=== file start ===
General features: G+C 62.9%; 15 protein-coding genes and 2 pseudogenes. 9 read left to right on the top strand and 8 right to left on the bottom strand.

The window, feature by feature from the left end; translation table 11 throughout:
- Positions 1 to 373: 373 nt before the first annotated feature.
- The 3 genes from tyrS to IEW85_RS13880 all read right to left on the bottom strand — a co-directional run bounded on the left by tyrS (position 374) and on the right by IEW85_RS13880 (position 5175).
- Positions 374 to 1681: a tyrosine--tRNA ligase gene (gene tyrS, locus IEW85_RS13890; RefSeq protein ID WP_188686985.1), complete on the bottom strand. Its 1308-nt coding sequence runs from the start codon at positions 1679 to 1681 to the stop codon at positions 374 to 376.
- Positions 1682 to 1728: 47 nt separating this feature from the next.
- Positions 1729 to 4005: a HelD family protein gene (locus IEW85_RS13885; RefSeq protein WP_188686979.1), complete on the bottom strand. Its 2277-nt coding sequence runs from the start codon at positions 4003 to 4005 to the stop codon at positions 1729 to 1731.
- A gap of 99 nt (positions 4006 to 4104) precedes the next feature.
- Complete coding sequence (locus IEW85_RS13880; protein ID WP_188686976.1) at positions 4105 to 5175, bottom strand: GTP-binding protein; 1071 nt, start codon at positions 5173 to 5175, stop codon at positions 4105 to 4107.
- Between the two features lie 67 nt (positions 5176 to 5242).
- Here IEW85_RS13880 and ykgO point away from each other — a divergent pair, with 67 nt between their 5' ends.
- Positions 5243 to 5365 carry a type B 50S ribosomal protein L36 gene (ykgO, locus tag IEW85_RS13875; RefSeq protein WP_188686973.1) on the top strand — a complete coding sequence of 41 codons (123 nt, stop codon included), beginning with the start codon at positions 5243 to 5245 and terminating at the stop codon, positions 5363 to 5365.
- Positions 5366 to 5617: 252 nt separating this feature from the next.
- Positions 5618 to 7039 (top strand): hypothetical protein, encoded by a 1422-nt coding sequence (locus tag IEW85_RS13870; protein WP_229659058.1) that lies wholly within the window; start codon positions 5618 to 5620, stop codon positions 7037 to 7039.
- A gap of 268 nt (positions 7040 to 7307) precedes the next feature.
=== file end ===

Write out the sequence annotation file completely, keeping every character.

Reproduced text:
General features: G+C 62.9%; 15 protein-coding genes and 2 pseudogenes. 9 read left to right on the top strand and 8 right to left on the bottom strand.

The window, feature by feature from the left end; translation table 11 throughout:
- Positions 1 to 373: 373 nt before the first annotated feature.
- The 3 genes from tyrS to IEW85_RS13880 all read right to left on the bottom strand — a co-directional run bounded on the left by tyrS (position 374) and on the right by IEW85_RS13880 (position 5175).
- Positions 374 to 1681: a tyrosine--tRNA ligase gene (gene tyrS, locus IEW85_RS13890; RefSeq protein ID WP_188686985.1), complete on the bottom strand. Its 1308-nt coding sequence runs from the start codon at positions 1679 to 1681 to the stop codon at positions 374 to 376.
- Positions 1682 to 1728: 47 nt separating this feature from the next.
- Positions 1729 to 4005: a HelD family protein gene (locus IEW85_RS13885; RefSeq protein WP_188686979.1), complete on the bottom strand. Its 2277-nt coding sequence runs from the start codon at positions 4003 to 4005 to the stop codon at positions 1729 to 1731.
- A gap of 99 nt (positions 4006 to 4104) precedes the next feature.
- Complete coding sequence (locus IEW85_RS13880; protein ID WP_188686976.1) at positions 4105 to 5175, bottom strand: GTP-binding protein; 1071 nt, start codon at positions 5173 to 5175, stop codon at positions 4105 to 4107.
- Between the two features lie 67 nt (positions 5176 to 5242).
- Here IEW85_RS13880 and ykgO point away from each other — a divergent pair, with 67 nt between their 5' ends.
- Positions 5243 to 5365 carry a type B 50S ribosomal protein L36 gene (ykgO, locus tag IEW85_RS13875; RefSeq protein WP_188686973.1) on the top strand — a complete coding sequence of 41 codons (123 nt, stop codon included), beginning with the start codon at positions 5243 to 5245 and terminating at the stop codon, positions 5363 to 5365.
- Positions 5366 to 5617: 252 nt separating this feature from the next.
- Positions 5618 to 7039 (top strand): hypothetical protein, encoded by a 1422-nt coding sequence (locus tag IEW85_RS13870; protein WP_229659058.1) that lies wholly within the window; start codon positions 5618 to 5620, stop codon positions 7037 to 7039.
- A gap of 268 nt (positions 7040 to 7307) precedes the next feature.